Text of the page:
What does the Pfizer Adolescent Vaccine Approval mean for my child?

Q: The federal government approved the Pfizer vaccine for 12 to 15 year olds. What does this mean for my child?

This story also ran on PolitiFact. It can be republished for free.

Expanding the emergency use of the Pfizer BioNTech vaccine to adolescents and young adolescents will add nearly 17 million more Americans to the pool of those who can be immunized against Covid-19, helping to build a vaccinated population closer to herd immunity comes. Moderna and Johnson & Johnson are also testing the effectiveness of their vaccines in teenagers and children.

Although children appear to be less likely to catch Covid and develop milder symptoms than adults, they can develop a rare, severe inflammatory reaction or long-range Covid symptoms. It also remains to be seen what long-term effects these younger patients may have on Covid, if any.

The proportion of Covid cases in children and adolescents is increasing – almost a quarter of the new weekly Covid cases were found in this age group, the American Academy of Pediatrics and the Children’s Hospital Association reported on May 6.

And while children are less likely to have serious illnesses, they can still pose a risk to vulnerable people around them as they may not even know they are carrying the virus, as documented by the Centers for Disease Control and Prevention.

Dr. Margaret Stager, pediatrician and director of adolescent medicine at MetroHealth Medical Center in Cleveland, said she needed to explain to her young patients that vaccination would help her community contain the spread, reduce the risk of variants, and help reopen society.

“I’m talking about you doing your part,” said Stager. “That all of this is a part of you that contributes to the common good.”

The fine print

The CDC recommended the use of the Pfizer vaccine for children ages 12-15 this week after the Food and Drug Administration extended its approval for emergency use to these adolescents and young adolescents. This means that this age group can now receive the same images as adults in the same time frame – with an interval of 21 days.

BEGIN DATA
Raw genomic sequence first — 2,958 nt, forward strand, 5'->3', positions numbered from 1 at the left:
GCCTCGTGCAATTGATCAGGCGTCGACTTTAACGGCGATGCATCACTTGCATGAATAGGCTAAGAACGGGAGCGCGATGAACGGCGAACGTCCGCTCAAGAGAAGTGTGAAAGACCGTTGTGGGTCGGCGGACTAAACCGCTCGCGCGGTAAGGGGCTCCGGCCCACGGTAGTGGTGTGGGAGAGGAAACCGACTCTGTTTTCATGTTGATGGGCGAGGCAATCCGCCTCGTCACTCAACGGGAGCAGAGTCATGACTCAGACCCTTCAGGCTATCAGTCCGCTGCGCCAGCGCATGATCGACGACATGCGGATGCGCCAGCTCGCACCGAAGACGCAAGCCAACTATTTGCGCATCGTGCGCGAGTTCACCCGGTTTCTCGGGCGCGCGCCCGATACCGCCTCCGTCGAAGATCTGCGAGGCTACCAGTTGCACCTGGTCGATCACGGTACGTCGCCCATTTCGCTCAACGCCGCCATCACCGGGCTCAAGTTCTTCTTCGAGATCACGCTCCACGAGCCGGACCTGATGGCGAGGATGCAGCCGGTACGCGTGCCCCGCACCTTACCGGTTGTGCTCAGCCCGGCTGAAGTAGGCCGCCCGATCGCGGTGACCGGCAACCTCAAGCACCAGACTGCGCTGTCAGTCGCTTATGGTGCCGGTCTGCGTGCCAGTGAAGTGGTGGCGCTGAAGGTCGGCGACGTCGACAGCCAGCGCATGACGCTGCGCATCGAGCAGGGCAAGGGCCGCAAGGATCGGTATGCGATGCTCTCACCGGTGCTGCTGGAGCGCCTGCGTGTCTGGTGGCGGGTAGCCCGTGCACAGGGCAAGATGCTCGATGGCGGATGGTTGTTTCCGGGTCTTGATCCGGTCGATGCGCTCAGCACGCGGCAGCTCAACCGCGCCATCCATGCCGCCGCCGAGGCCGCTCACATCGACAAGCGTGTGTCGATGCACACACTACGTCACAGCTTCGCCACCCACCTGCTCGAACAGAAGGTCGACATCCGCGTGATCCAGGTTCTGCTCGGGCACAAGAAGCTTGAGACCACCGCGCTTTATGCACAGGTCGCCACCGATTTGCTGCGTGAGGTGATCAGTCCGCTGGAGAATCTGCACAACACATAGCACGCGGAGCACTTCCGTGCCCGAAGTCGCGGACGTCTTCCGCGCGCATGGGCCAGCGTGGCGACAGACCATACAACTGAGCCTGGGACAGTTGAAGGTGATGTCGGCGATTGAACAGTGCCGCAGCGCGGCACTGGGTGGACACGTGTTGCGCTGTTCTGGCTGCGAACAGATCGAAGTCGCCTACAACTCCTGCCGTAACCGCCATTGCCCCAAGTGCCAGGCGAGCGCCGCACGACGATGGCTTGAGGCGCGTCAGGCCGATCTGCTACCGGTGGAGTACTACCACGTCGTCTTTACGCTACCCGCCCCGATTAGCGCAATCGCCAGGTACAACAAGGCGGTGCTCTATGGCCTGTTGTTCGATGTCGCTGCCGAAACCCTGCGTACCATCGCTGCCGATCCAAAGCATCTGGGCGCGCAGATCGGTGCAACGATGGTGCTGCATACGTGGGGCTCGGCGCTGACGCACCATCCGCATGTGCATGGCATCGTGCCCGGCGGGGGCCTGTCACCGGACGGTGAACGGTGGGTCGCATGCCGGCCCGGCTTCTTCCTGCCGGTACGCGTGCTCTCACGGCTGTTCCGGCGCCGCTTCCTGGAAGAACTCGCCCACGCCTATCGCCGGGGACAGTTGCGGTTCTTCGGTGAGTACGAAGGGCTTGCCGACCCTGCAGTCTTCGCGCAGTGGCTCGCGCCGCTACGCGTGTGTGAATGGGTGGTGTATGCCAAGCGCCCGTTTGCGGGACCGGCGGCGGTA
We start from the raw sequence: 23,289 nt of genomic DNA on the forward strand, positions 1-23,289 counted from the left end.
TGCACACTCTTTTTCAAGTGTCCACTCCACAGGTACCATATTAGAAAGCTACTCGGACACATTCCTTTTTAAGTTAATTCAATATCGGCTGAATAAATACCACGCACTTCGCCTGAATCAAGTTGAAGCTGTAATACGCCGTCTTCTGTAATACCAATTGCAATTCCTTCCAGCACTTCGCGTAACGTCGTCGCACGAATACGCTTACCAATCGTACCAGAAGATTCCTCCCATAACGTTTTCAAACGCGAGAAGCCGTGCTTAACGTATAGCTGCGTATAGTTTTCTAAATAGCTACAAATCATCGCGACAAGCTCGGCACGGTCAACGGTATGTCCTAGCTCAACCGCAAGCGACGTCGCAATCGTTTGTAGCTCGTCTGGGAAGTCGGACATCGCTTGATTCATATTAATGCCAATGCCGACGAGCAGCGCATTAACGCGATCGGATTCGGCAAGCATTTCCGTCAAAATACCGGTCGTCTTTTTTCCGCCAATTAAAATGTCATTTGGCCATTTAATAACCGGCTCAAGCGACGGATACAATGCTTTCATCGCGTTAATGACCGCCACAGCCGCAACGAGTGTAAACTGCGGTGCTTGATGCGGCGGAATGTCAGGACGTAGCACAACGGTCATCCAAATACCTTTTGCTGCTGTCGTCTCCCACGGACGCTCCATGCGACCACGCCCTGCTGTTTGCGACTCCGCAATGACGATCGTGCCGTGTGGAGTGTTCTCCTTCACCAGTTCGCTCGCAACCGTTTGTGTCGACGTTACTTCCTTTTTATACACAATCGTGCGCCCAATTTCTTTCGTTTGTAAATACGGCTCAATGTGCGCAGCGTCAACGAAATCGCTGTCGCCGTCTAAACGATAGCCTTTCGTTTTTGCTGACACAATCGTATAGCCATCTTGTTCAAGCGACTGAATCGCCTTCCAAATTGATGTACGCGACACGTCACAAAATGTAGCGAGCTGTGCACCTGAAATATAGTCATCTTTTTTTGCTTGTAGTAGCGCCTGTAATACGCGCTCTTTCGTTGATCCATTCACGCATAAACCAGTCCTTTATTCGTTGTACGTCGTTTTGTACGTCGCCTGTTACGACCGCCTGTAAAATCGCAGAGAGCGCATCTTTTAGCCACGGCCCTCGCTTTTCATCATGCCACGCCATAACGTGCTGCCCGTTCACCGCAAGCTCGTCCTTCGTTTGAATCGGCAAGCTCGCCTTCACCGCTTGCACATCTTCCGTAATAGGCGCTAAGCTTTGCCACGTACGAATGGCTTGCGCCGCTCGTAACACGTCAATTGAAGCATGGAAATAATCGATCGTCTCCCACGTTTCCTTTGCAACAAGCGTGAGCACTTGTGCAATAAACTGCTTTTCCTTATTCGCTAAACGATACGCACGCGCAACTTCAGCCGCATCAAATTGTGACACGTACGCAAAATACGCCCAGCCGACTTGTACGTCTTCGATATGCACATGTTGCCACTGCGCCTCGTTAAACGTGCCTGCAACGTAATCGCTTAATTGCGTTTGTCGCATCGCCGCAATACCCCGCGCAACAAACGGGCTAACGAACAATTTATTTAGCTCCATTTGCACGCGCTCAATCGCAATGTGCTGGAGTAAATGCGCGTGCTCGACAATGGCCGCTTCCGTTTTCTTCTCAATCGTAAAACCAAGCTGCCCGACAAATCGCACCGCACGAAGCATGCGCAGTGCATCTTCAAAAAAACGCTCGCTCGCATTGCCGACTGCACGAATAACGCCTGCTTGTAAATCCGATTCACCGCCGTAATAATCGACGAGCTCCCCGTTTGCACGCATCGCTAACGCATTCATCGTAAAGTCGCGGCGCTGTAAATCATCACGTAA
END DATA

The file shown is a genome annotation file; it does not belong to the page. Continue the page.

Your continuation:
In a reversal of the previous guidance, teenagers and adults don’t have to wait 14 days before or after the Covid shot to get a vaccine against another condition. This could be a boon to health care providers where child patients lag behind other routine vaccines, which has been an ongoing problem during the pandemic.

“It’s a tremendous opportunity to catch up,” said Stager.

CDC officials, in the Advisory Committee on Immunization Practices Recommendation dated May 12, noted that they have no data specifically addressing possible side effects in patients immunized concomitantly against Covid and other diseases. However, the agency made the decision based on the strong safety data from the Pfizer BioNTech shot and previous experience with other vaccinations.

This question becomes more important as covid vaccines are studied in younger children. Studies are planned to test the vaccine in children 6 months of age.

As with adults, how long immunity lasts in children is unknown, said Dr. Rebecca Wurtz, professor of infectious diseases at the University of Minnesota. However, she said it was likely that any dwindling immunity seen in adults would also be seen in young people.

“Whatever we learn from adults,” said Wurtz, “children will not be far behind.”